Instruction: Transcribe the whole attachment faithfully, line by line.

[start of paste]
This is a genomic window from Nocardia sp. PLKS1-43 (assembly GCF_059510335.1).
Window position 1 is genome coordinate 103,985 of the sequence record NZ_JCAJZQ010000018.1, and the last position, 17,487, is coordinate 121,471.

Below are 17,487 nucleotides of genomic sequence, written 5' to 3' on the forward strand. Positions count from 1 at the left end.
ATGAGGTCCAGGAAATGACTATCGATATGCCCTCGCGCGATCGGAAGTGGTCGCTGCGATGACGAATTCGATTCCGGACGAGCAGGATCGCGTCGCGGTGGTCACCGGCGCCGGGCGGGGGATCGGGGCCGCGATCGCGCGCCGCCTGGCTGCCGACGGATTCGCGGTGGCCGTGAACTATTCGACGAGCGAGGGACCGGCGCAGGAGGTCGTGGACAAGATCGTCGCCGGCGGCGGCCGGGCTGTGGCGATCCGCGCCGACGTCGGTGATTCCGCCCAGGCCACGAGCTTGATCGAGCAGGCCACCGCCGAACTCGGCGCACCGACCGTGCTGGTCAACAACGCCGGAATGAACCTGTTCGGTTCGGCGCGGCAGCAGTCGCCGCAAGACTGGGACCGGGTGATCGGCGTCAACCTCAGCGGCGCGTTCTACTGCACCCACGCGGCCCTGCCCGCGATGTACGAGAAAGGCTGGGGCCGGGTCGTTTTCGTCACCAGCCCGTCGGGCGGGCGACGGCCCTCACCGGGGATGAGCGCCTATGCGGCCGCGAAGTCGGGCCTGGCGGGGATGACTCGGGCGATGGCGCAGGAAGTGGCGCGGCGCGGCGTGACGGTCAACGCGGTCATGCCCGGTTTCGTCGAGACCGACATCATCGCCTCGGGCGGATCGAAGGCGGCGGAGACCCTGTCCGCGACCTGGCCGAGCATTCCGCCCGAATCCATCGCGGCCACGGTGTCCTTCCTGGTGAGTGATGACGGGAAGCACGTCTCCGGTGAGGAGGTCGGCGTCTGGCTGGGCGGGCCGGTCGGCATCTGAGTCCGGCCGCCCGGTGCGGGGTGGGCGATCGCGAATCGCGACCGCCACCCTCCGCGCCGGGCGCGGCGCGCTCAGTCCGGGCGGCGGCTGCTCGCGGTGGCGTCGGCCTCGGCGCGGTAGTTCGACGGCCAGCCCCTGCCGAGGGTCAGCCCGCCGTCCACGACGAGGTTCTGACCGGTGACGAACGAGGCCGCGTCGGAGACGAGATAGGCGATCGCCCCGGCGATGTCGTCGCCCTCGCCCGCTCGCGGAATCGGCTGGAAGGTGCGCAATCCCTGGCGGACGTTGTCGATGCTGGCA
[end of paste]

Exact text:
This is a genomic window from Nocardia sp. PLKS1-43 (assembly GCF_059510335.1).
Window position 1 is genome coordinate 103,985 of the sequence record NZ_JCAJZQ010000018.1, and the last position, 17,487, is coordinate 121,471.

Below are 17,487 nucleotides of genomic sequence, written 5' to 3' on the forward strand. Positions count from 1 at the left end.
ATGAGGTCCAGGAAATGACTATCGATATGCCCTCGCGCGATCGGAAGTGGTCGCTGCGATGACGAATTCGATTCCGGACGAGCAGGATCGCGTCGCGGTGGTCACCGGCGCCGGGCGGGGGATCGGGGCCGCGATCGCGCGCCGCCTGGCTGCCGACGGATTCGCGGTGGCCGTGAACTATTCGACGAGCGAGGGACCGGCGCAGGAGGTCGTGGACAAGATCGTCGCCGGCGGCGGCCGGGCTGTGGCGATCCGCGCCGACGTCGGTGATTCCGCCCAGGCCACGAGCTTGATCGAGCAGGCCACCGCCGAACTCGGCGCACCGACCGTGCTGGTCAACAACGCCGGAATGAACCTGTTCGGTTCGGCGCGGCAGCAGTCGCCGCAAGACTGGGACCGGGTGATCGGCGTCAACCTCAGCGGCGCGTTCTACTGCACCCACGCGGCCCTGCCCGCGATGTACGAGAAAGGCTGGGGCCGGGTCGTTTTCGTCACCAGCCCGTCGGGCGGGCGACGGCCCTCACCGGGGATGAGCGCCTATGCGGCCGCGAAGTCGGGCCTGGCGGGGATGACTCGGGCGATGGCGCAGGAAGTGGCGCGGCGCGGCGTGACGGTCAACGCGGTCATGCCCGGTTTCGTCGAGACCGACATCATCGCCTCGGGCGGATCGAAGGCGGCGGAGACCCTGTCCGCGACCTGGCCGAGCATTCCGCCCGAATCCATCGCGGCCACGGTGTCCTTCCTGGTGAGTGATGACGGGAAGCACGTCTCCGGTGAGGAGGTCGGCGTCTGGCTGGGCGGGCCGGTCGGCATCTGAGTCCGGCCGCCCGGTGCGGGGTGGGCGATCGCGAATCGCGACCGCCACCCTCCGCGCCGGGCGCGGCGCGCTCAGTCCGGGCGGCGGCTGCTCGCGGTGGCGTCGGCCTCGGCGCGGTAGTTCGACGGCCAGCCCCTGCCGAGGGTCAGCCCGCCGTCCACGACGAGGTTCTGACCGGTGACGAACGAGGCCGCGTCGGAGACGAGATAGGCGATCGCCCCGGCGATGTCGTCGCCCTCGCCCGCTCGCGGAATCGGCTGGAAGGTGCGCAATCCCTGGCGGACGTTGTCGATGCTGGCA